M. Kudo: Honoraria (self), Advisory / Consultancy, Speaker Bureau / Expert testimony: Bayer; Honoraria (self), Advisory / Consultancy, Speaker Bureau / Expert testimony, Research grant / Funding (institution): Eisai; Honoraria (self), Advisory / Consultancy, Speaker Bureau / Expert testimony: MSD; Advisory / Consultancy: Ono; Research grant / Funding (institution): Daiichi Sankyo; Research grant / Funding (institution): Medico's Hirata; Research grant / Funding (institution): Otsuka; Research grant / Funding (institution): Taiho; Research grant / Funding (institution): Astellas Pharma; Research grant / Funding (institution): Chugai; Research grant / Funding (institution): Bristol-Myers Squibb; Research grant / Funding (institution): EA Pharma; Research grant / Funding (institution): Takeda; Research grant / Funding (institution): Gilead.
J.J. Harding: Honoraria (self), Speaker Bureau / Expert testimony, Research grant / Funding (institution): Bristol-Myers Squibb; Honoraria (self), Speaker Bureau / Expert testimony: Eisai; Honoraria (self), Speaker Bureau / Expert testimony: Exelexis; Honoraria (self), Speaker Bureau / Expert testimony: Elly Lilly ; Honoraria (self), Speaker Bureau / Expert testimony: CytomX; Honoraria (self), Speaker Bureau / Expert testimony: QED.
P. Merle: Advisory / Consultancy: BAYER; Advisory / Consultancy, Research grant / Funding (institution): IPSEN; Advisory / Consultancy: EISAI; Advisory / Consultancy: LILLY; Advisory / Consultancy: Bristol-Myers Squibb; Advisory / Consultancy: MERCK; Speaker Bureau / Expert testimony: ROCHE; Advisory / Consultancy: ASTRA-ZENECA.
O. Rosmorduc: Honoraria (self): Bayer; Travel / Accommodation / Expenses: Bristol-Myers Squibb; Advisory / Consultancy: SIRTEX; Honoraria (self): EISAI.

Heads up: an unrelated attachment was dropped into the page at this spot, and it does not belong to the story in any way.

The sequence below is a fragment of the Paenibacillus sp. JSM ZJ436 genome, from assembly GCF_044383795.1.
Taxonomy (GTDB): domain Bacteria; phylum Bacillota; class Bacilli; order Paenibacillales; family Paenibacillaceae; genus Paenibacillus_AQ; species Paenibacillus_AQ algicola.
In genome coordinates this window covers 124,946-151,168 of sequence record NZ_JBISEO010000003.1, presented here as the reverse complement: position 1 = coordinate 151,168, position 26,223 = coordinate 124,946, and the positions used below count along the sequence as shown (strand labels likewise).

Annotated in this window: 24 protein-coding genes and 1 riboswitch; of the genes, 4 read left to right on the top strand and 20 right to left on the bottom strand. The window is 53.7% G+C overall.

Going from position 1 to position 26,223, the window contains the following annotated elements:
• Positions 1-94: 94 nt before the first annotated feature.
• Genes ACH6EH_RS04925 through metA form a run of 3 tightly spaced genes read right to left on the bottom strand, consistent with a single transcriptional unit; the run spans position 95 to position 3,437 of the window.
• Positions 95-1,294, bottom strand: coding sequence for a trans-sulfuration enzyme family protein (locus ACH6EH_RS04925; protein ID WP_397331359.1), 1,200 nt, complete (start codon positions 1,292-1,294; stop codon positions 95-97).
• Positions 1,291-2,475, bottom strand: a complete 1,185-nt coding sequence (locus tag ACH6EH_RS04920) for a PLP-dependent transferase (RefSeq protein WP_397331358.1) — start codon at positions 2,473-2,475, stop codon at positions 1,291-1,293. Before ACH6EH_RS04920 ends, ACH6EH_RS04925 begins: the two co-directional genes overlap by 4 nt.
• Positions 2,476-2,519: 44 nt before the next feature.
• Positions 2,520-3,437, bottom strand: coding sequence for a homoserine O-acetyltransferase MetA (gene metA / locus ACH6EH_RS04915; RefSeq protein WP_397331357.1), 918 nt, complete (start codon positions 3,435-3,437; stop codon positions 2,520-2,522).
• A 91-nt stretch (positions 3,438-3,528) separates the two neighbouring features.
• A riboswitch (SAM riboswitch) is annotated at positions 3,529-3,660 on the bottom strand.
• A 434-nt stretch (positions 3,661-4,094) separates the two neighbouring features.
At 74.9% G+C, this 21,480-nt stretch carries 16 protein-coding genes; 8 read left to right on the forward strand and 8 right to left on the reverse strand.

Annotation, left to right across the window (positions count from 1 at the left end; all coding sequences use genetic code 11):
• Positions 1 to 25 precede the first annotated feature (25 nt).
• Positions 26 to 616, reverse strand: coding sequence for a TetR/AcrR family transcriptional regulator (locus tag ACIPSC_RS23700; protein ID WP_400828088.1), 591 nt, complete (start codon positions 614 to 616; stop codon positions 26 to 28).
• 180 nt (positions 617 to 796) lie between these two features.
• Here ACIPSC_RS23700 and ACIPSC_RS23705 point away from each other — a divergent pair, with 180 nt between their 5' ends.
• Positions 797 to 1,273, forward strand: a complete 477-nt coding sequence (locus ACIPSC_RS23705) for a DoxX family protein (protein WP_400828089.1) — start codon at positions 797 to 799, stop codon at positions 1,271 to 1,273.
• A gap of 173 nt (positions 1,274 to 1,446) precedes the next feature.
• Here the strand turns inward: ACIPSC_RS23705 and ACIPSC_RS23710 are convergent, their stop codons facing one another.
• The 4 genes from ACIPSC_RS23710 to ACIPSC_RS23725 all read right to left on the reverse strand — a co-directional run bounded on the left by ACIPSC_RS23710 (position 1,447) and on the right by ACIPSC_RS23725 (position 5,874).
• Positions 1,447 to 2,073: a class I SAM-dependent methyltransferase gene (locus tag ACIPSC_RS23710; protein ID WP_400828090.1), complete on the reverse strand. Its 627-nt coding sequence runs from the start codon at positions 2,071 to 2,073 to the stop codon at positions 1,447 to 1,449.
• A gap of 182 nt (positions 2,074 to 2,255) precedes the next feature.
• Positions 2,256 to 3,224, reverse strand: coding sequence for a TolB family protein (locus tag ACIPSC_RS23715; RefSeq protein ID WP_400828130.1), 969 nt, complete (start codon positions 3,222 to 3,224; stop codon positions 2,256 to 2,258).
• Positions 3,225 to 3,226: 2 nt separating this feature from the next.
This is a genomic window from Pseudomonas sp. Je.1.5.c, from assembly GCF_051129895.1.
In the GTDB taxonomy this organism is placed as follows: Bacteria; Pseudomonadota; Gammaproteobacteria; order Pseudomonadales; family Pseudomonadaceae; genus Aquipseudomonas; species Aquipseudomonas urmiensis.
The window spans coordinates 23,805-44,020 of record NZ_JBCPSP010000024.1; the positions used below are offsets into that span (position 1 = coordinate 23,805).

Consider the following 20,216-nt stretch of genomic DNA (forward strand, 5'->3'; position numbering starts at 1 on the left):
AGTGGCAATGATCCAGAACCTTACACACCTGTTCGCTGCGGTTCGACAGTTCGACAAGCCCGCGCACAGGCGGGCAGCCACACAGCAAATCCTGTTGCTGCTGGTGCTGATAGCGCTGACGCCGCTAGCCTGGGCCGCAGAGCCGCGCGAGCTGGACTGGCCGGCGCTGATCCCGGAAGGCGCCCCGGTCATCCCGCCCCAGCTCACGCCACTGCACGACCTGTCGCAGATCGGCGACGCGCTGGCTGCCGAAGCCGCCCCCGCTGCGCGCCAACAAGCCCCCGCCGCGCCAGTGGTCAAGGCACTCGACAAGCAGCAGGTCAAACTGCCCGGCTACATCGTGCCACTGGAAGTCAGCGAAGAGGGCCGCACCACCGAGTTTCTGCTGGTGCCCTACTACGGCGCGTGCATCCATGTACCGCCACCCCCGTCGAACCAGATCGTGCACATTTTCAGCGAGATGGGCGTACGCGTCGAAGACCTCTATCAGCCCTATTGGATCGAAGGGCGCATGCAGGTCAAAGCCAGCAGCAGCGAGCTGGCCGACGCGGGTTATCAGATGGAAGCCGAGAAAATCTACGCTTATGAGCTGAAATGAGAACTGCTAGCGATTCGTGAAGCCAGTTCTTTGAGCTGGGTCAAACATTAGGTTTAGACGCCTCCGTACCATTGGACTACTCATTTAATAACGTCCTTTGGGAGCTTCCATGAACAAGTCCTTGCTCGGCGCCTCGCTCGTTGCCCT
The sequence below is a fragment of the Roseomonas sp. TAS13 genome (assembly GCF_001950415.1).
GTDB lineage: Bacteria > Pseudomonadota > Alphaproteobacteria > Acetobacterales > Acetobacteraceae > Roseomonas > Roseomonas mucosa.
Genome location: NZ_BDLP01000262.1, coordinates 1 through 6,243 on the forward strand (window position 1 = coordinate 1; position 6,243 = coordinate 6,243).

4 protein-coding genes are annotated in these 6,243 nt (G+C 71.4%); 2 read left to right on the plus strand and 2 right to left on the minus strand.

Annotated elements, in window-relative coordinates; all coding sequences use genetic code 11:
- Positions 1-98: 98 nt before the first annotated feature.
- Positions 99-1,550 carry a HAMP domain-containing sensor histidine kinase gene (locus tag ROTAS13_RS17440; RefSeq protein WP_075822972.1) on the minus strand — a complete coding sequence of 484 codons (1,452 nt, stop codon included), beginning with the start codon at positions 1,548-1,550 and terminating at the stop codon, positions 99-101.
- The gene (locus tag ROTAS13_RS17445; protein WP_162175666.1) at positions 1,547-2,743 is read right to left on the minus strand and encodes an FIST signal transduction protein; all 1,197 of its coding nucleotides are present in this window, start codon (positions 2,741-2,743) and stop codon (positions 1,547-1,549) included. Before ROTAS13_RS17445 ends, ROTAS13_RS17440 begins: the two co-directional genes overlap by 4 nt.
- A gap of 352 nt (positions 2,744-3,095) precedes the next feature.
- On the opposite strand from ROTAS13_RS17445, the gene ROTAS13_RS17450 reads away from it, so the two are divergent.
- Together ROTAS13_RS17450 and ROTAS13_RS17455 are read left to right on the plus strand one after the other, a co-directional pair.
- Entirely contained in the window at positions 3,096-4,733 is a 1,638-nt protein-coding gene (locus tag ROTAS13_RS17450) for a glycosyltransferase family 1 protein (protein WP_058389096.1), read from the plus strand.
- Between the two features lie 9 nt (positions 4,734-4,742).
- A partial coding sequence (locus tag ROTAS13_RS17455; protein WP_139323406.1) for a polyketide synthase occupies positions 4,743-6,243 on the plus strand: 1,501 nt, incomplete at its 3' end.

L. Wyrwicz: Research grant / Funding (self): Bristol-Myers Squibb; Research grant / Funding (self): Beigene; Research grant / Funding (self): EISAI.
E. Schott: Honoraria (self): Bristol-Myers Squibb; Honoraria (self): Bayer.
S.P. Choo: Honoraria (self), Speaker Bureau / Expert testimony: Bayer; Honoraria (self), Speaker Bureau / Expert testimony: Lilly; Honoraria (self), Advisory / Consultancy, Speaker Bureau / Expert testimony: BMS; Honoraria (self), Advisory / Consultancy: Sirtex; Honoraria (self), Advisory / Consultancy: Eisai; Honoraria (self), Advisory / Consultancy: Ipsen.
R.K. Kelley: Advisory / Consultancy, Research grant / Funding (institution): Bristol Myers Squibb; Research grant / Funding (institution): Adaptimmune; Research grant / Funding (institution): Bayer; Research grant / Funding (institution): Eli Lilly; Research grant / Funding (institution): Exelixis; Honoraria (self), Speaker Bureau / Expert testimony, IDMC membership: Genentech/Roche; Research grant / Funding (institution): Merck; Research grant / Funding (institution): Regeneron; Research grant / Funding (institution): Astra Zeneca.
D. Begic: Full / Part-time employment: Bristol-Myers Squibb.
J. Neely: Shareholder / Stockholder / Stock options, Full / Part-time employment: Bristol-Myers Squibb.
J. Anderson: Shareholder / Stockholder / Stock options, Full / Part-time employment: Bristol-Myers Squibb.
B. Sangro: Advisory / Consultancy: Adaptimmune; Advisory / Consultancy: AstraZeneca; Advisory / Consultancy, Speaker Bureau / Expert testimony: Bayer; Advisory / Consultancy, Speaker Bureau / Expert testimony, Research grant / Funding (institution): Bristol-Myers Squibb; Advisory / Consultancy: BTG; Advisory / Consultancy: H3 Biomedicine; Advisory / Consultancy, Speaker Bureau / Expert testimony: Ipsen; Advisory / Consultancy: Lilly; Advisory / Consultancy: Merck; Advisory / Consultancy: Onxeo; Advisory / Consultancy, Speaker Bureau / Expert testimony, Research grant / Funding (institution): Sirtex Medical; Advisory / Consultancy: Roche; Advisory / Consultancy, Speaker Bureau / Expert testimony: TERUMO.